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exterior caulking

Hi Again

A while back I asked about the best caulk to use on exterior siding in Phoenix. The answers were great, if sometimes hard to find the products.

I am now in a position to begin work. I did a few test runs to see how the old caulk comes out and found a few things. The siding is a fiber board type (dark brown) and flakes or shreds when sc****d. It seems as if the original caulk was set not only in the seams but also between the overlaps of the boards.

I can get most of the material out from the seam, but obviously can't touch the overlap caulk. Will it be okay to caulk in the seams without doing so?

The second issue is that the original caulk was also laid in the indent part (1/2 inch +/-) where the boards join. This will be difficult to remove. Is it necessary to do so? Will the new caulk adhere if it isn't removed?

A third issue is the board material. The fiber shreds easily when the caulking is being removed. While I don't think it is a problem as it will be covered with the new caulk, I'm slightly concerns that because it shreds, the new caulk may not adhere well.

Sorry for the long post. Appreciate any help you offer.

John Pisacano
Phoenix, AZ

Re: exterior caulking


I assume you are talking about verticle siding. Verticle siding does not actually need that much caulking if it is installed correctly. The overlapping and batten boards are sufficient to keep rain out. The underlying rain screen (hopefully there) will keep out any moisture that should possibly find its way in and will stop air infiltration. In my opinion, the average house is over caulked by overzealous "mad caulkers" :)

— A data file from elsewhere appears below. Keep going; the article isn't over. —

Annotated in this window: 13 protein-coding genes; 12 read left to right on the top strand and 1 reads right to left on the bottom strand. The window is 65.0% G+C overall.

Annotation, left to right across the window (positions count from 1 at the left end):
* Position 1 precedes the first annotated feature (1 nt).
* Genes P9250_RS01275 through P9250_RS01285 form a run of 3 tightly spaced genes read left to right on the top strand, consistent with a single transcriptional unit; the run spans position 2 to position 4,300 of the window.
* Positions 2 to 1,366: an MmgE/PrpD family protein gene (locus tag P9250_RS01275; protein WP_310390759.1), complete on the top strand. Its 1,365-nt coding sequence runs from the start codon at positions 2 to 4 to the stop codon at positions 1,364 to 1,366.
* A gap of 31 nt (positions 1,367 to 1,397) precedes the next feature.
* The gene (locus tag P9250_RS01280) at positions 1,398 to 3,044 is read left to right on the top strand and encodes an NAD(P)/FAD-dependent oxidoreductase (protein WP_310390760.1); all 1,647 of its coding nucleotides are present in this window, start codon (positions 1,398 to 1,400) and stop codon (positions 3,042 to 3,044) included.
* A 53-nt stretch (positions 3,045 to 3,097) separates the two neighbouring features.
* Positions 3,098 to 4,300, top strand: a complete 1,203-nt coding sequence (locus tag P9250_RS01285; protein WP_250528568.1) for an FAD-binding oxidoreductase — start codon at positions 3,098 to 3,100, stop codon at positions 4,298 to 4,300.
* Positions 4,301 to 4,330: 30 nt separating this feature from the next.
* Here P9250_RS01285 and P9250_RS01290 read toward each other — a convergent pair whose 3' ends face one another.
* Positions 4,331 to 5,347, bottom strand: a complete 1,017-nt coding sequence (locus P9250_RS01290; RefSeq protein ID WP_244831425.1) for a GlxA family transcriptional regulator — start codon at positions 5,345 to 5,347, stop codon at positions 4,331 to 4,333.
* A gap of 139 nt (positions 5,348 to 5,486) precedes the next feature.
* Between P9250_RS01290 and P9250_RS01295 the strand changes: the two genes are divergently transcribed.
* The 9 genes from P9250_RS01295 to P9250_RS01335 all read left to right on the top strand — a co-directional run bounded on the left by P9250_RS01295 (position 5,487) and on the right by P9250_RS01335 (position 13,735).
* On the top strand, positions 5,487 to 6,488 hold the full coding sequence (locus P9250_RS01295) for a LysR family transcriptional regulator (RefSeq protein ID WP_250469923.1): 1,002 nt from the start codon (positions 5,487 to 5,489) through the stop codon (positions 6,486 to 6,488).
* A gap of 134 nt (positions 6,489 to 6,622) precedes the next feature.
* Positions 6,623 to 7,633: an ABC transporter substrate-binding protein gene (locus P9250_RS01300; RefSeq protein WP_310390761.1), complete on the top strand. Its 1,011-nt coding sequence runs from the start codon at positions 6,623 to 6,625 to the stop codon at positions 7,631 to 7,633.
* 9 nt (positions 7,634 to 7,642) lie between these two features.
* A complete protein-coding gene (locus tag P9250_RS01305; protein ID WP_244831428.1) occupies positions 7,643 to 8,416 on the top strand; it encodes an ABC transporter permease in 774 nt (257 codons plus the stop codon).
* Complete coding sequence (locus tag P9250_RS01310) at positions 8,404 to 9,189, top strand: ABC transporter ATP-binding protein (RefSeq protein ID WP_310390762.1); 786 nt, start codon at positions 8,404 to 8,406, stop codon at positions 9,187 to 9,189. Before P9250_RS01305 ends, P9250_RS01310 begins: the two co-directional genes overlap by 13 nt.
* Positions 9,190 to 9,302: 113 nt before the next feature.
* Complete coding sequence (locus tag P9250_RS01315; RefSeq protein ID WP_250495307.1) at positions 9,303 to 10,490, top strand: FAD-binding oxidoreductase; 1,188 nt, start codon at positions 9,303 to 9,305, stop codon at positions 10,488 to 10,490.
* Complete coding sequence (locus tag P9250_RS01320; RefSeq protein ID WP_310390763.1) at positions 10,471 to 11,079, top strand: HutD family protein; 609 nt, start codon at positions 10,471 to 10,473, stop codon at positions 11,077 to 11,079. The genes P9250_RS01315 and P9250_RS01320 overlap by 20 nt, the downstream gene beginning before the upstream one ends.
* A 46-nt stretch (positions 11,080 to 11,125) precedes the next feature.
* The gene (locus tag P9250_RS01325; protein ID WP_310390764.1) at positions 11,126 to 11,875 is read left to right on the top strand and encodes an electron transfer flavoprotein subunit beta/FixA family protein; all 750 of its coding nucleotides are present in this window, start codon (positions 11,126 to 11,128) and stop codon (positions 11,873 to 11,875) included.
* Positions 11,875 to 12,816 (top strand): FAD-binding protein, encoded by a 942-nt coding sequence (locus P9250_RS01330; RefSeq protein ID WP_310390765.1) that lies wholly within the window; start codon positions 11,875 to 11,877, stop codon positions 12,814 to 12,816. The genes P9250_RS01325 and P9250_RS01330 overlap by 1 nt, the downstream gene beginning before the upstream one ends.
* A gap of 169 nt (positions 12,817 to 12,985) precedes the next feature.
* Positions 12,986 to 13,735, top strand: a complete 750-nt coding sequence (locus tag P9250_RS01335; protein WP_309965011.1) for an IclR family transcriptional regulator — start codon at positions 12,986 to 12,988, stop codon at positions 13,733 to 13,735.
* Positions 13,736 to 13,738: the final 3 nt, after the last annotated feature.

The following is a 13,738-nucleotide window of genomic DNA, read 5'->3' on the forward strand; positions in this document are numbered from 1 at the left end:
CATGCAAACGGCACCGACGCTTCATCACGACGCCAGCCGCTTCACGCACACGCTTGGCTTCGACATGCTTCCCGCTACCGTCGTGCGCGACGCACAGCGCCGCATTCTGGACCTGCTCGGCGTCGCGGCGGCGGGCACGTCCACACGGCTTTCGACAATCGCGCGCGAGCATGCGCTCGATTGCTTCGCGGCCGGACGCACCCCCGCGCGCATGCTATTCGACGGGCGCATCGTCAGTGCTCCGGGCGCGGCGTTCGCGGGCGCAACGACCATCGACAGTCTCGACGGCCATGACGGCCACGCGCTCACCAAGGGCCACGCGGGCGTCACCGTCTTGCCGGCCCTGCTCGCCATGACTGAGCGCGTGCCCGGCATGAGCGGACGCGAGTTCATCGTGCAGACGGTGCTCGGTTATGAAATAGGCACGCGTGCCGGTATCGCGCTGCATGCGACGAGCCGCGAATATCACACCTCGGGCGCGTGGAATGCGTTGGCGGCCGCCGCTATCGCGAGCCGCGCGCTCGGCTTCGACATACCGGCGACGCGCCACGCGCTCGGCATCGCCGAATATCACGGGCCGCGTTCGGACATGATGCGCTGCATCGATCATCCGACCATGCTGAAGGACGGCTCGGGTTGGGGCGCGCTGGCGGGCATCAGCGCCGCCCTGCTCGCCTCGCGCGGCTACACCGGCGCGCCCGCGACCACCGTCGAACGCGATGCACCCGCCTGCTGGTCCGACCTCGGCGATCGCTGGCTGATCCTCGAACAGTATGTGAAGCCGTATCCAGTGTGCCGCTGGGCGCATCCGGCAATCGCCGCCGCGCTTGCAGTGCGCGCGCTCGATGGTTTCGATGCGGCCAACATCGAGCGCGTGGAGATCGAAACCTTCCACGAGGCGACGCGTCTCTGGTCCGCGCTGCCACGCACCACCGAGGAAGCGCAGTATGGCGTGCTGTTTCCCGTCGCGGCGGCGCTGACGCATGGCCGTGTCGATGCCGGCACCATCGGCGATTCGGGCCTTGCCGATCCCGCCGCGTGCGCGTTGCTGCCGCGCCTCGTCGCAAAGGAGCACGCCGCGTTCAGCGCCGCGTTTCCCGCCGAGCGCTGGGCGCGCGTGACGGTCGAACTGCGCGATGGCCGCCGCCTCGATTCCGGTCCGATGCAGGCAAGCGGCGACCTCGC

When you remove caulk and have bare wood exposed, ideally that wood should be spot primed first. In your case, with the fibrous siding, I would use a quick dry oil primer to set and solidify the pulp before caulking.

My first choice of caulking is a urethane based. There are many good brands out there: Sonneborne UP1, Vulkem, Quad, etc. These are national brands which should be available locally. Your local big box store will for sure have one of them.

Urethanes remain elastic, have incredible adhesion and are immediately rain proof after application ( important here in the rainy Pacific-North-West, but probably not so in Arizona). Curing might be a little slower in dry climates because urethanes actually need a little moisture for curing.

Re: exterior caulking

Thanks. Never thought of priming it. Would a shellac based primer do? or should it be oil based?


Re: exterior caulking


Shellac is not the best sealer for exterior use. Ironically, it seals to well and does not breath. You would be better off with a quick dry oil primer like CoverStain.

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